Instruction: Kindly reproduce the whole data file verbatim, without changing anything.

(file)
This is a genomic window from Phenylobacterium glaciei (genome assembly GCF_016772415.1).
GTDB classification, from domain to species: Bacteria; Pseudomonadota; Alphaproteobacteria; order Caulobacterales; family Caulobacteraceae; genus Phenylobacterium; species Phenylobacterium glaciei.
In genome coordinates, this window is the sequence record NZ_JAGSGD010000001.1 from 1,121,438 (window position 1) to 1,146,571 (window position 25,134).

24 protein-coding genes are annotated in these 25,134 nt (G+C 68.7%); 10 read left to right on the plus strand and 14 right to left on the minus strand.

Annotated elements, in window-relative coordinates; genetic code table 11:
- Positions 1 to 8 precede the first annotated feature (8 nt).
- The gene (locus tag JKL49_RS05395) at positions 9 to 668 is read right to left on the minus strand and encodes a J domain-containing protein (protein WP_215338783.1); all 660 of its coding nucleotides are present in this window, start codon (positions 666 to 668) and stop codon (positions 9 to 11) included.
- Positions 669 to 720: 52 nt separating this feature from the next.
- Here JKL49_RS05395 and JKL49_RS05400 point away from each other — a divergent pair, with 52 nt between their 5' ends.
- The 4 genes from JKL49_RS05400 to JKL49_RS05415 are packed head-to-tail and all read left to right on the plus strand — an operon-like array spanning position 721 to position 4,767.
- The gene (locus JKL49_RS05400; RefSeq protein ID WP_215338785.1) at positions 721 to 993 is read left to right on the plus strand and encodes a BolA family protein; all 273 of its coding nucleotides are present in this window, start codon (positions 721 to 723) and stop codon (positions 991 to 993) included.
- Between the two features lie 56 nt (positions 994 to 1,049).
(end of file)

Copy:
This is a genomic window from Phenylobacterium glaciei (genome assembly GCF_016772415.1).
GTDB classification, from domain to species: Bacteria; Pseudomonadota; Alphaproteobacteria; order Caulobacterales; family Caulobacteraceae; genus Phenylobacterium; species Phenylobacterium glaciei.
In genome coordinates, this window is the sequence record NZ_JAGSGD010000001.1 from 1,121,438 (window position 1) to 1,146,571 (window position 25,134).

24 protein-coding genes are annotated in these 25,134 nt (G+C 68.7%); 10 read left to right on the plus strand and 14 right to left on the minus strand.

Annotated elements, in window-relative coordinates; genetic code table 11:
- Positions 1 to 8 precede the first annotated feature (8 nt).
- The gene (locus tag JKL49_RS05395) at positions 9 to 668 is read right to left on the minus strand and encodes a J domain-containing protein (protein WP_215338783.1); all 660 of its coding nucleotides are present in this window, start codon (positions 666 to 668) and stop codon (positions 9 to 11) included.
- Positions 669 to 720: 52 nt separating this feature from the next.
- Here JKL49_RS05395 and JKL49_RS05400 point away from each other — a divergent pair, with 52 nt between their 5' ends.
- The 4 genes from JKL49_RS05400 to JKL49_RS05415 are packed head-to-tail and all read left to right on the plus strand — an operon-like array spanning position 721 to position 4,767.
- The gene (locus JKL49_RS05400; RefSeq protein ID WP_215338785.1) at positions 721 to 993 is read left to right on the plus strand and encodes a BolA family protein; all 273 of its coding nucleotides are present in this window, start codon (positions 721 to 723) and stop codon (positions 991 to 993) included.
- Between the two features lie 56 nt (positions 994 to 1,049).